SMALL and Medium Enterprises (SMEs), notwithstanding their immense contribution to the national wealth creation, are still facing serious problems in raising funds for either new investments or expansion of existing businesses.
SMEs, with estimated contribution of between 30 and 35 per cent to the country's Gross Domestic Product (GDP) and employing between 20 and 30 per cent of the labour force, are ranked the second employer, after agriculture.
According to figures from Tanzania Investment Centre (TIC), the 2.7 million enterprises across the country employ between four and five million out of the country's labour force of 20 million people.
And thanks to their potential in promoting the economy, the government resolved to create a second segment window at the Dar es Salaam Stock Exchange (DSE) - the Enterprises Growth Market (EGM) - to help SMEs raise capital, cost effectively.
The EGM, among other duties, is responsible for promoting start-ups and expanding SMEs' access to capital through simplified rules and regulations as compared to the main market.
But, almost a year now since the EGM was launched, the alternative capital market is still struggling to attract companies, with no single firm having grabbed the opportunity. Lack of awareness or simply unwillingness by potential SMEs to list could be the major reasons for failure by EGM to attract companies.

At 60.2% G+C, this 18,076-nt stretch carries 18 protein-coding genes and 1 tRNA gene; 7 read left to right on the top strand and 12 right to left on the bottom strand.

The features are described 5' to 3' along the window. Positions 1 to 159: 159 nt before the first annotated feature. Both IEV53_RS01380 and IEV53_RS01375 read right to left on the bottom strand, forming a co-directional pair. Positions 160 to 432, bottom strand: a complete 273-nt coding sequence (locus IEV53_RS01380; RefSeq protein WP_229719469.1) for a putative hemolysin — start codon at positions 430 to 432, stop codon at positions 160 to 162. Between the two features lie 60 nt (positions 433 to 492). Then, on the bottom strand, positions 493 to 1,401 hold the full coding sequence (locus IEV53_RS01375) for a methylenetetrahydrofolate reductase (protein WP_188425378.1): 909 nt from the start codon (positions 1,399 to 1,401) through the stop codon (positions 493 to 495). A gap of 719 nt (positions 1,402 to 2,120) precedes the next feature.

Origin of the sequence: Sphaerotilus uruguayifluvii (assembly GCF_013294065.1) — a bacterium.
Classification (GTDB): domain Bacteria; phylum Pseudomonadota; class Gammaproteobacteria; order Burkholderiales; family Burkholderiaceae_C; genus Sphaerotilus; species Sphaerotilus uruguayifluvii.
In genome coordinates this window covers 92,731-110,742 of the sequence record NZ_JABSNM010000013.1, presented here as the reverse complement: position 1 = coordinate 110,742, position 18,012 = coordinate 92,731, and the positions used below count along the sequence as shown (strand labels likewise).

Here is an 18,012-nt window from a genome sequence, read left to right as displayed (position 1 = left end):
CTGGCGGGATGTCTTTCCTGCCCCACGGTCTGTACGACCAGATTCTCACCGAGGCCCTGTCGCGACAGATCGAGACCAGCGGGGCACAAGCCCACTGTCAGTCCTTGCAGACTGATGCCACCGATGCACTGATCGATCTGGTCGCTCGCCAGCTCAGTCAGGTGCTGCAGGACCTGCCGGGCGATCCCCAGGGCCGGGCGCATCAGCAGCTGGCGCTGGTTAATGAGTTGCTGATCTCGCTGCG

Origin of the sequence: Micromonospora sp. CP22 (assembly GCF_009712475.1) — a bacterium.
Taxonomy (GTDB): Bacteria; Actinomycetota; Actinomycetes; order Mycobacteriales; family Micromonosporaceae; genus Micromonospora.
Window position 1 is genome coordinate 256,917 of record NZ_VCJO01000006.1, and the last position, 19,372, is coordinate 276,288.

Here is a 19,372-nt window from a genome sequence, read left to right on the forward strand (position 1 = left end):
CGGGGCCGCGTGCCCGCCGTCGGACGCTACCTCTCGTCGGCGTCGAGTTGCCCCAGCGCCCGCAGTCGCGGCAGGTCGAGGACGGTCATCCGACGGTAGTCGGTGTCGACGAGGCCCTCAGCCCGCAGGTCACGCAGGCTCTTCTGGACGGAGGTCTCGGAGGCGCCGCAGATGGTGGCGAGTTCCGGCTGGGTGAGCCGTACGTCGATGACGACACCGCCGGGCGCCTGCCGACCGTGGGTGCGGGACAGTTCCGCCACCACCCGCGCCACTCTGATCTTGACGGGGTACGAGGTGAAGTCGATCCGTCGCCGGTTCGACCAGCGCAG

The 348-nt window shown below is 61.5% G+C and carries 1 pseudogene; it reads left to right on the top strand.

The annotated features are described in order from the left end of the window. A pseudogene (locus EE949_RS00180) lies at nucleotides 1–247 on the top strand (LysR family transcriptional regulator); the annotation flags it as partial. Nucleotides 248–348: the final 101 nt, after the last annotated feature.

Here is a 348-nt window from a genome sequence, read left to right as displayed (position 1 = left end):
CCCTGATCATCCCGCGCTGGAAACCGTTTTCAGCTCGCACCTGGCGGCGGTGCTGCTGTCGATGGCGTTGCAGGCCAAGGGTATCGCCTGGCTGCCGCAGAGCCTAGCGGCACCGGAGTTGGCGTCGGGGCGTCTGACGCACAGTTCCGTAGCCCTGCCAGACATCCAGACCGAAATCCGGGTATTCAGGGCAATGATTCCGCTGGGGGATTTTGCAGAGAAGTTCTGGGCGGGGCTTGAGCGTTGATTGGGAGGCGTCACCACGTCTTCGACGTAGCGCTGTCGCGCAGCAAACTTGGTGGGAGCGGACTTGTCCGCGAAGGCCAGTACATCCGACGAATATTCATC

Most SMEs are family businesses, unwilling to reveal their financials or business records as the stock market demands. But, also there is a likelihood of many potential SMEs for listing through the EGM lacking the awareness of the opportunity.
With that in mind, DSE has embarked on a nine-month promotion that intends to help SMEs raise capital through the bourse's alternative window.
The promotion, dubbed 'Wekeza Inalipa' literally translated as 'Invest, it Pays,' seeks to educate and create awareness among SMEs to access relatively cheap capitals through the bourse's second window - EGM, which has lenient rules for start-ups and on-going businesses.
DSE Chief Executive Officer, Moremi Marwa, speaking at the promotion launch in Dar es Salaam last week, said the campaign hinges on the bourse's profound role of offering the required long-term financing to identify feasible projects from small businesses or start-ups.
"DSE appreciates SMEs as the key vehicle for wealth creation, with huge potential to contribute substantially to real economic growth.
"Even before the campaign, we have received applications from three firms seeking to raise capital through EGM... this shows that some have already started seeing the potential of raising funds through the capital market," Mr Marwa said.
The cost of raising the required capital through the equity market - during primary offer to listing - is a mere two per cent of the total capital raised.
"The minimum amount (that can be raised through the market) is 200m/-," said the DSE CEO during the launch of the nine month promotion. Listing at the main markets required an issuers to have a minimum of 1,000 shareholders, with three consecutive years of profitability, among others rules.